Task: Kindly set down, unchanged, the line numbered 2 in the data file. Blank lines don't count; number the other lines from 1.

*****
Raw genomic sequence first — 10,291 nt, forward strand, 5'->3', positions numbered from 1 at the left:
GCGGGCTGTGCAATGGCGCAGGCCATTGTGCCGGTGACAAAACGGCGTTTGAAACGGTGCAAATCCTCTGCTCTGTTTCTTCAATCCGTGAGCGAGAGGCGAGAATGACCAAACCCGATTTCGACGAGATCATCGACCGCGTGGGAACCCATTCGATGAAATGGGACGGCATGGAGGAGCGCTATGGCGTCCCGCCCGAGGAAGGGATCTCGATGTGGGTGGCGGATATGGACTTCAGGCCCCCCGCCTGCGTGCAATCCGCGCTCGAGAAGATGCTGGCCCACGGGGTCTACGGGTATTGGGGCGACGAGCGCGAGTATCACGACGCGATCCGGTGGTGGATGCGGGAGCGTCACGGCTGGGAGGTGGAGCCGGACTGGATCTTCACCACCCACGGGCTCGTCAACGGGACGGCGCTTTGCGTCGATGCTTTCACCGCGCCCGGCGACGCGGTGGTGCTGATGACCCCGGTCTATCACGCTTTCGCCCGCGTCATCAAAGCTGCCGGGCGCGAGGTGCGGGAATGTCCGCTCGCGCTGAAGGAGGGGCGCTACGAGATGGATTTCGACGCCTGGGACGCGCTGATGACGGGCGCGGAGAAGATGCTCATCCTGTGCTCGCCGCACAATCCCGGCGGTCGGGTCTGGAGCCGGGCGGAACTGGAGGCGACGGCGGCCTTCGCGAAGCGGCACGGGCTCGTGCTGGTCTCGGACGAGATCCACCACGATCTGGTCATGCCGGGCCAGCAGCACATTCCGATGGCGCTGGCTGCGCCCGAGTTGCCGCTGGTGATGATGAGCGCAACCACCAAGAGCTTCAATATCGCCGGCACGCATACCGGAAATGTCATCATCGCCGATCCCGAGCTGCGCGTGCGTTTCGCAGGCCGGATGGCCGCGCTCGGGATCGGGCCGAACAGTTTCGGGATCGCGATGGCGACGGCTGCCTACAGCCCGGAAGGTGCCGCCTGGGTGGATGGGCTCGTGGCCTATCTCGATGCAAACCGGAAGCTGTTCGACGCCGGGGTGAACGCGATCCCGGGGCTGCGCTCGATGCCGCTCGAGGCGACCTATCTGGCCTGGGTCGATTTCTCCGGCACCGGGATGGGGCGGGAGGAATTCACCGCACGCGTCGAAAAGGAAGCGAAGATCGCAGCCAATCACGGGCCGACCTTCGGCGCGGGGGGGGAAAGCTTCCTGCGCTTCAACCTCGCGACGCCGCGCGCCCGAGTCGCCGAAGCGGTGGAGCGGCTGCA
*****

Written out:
GCGGGCTGTGCAATGGCGCAGGCCATTGTGCCGGTGACAAAACGGCGTTTGAAACGGTGCAAATCCTCTGCTCTGTTTCTTCAATCCGTGAGCGAGAGGCGAGAATGACCAAACCCGATTTCGACGAGATCATCGACCGCGTGGGAACCCATTCGATGAAATGGGACGGCATGGAGGAGCGCTATGGCGTCCCGCCCGAGGAAGGGATCTCGATGTGGGTGGCGGATATGGACTTCAGGCCCCCCGCCTGCGTGCAATCCGCGCTCGAGAAGATGCTGGCCCACGGGGTCTACGGGTATTGGGGCGACGAGCGCGAGTATCACGACGCGATCCGGTGGTGGATGCGGGAGCGTCACGGCTGGGAGGTGGAGCCGGACTGGATCTTCACCACCCACGGGCTCGTCAACGGGACGGCGCTTTGCGTCGATGCTTTCACCGCGCCCGGCGACGCGGTGGTGCTGATGACCCCGGTCTATCACGCTTTCGCCCGCGTCATCAAAGCTGCCGGGCGCGAGGTGCGGGAATGTCCGCTCGCGCTGAAGGAGGGGCGCTACGAGATGGATTTCGACGCCTGGGACGCGCTGATGACGGGCGCGGAGAAGATGCTCATCCTGTGCTCGCCGCACAATCCCGGCGGTCGGGTCTGGAGCCGGGCGGAACTGGAGGCGACGGCGGCCTTCGCGAAGCGGCACGGGCTCGTGCTGGTCTCGGACGAGATCCACCACGATCTGGTCATGCCGGGCCAGCAGCACATTCCGATGGCGCTGGCTGCGCCCGAGTTGCCGCTGGTGATGATGAGCGCAACCACCAAGAGCTTCAATATCGCCGGCACGCATACCGGAAATGTCATCATCGCCGATCCCGAGCTGCGCGTGCGTTTCGCAGGCCGGATGGCCGCGCTCGGGATCGGGCCGAACAGTTTCGGGATCGCGATGGCGACGGCTGCCTACAGCCCGGAAGGTGCCGCCTGGGTGGATGGGCTCGTGGCCTATCTCGATGCAAACCGGAAGCTGTTCGACGCCGGGGTGAACGCGATCCCGGGGCTGCGCTCGATGCCGCTCGAGGCGACCTATCTGGCCTGGGTCGATTTCTCCGGCACCGGGATGGGGCGGGAGGAATTCACCGCACGCGTCGAAAAGGAAGCGAAGATCGCAGCCAATCACGGGCCGACCTTCGGCGCGGGGGGGGAAAGCTTCCTGCGCTTCAACCTCGCGACGCCGCGCGCCCGAGTCGCCGAAGCGGTGGAGCGGCTGCA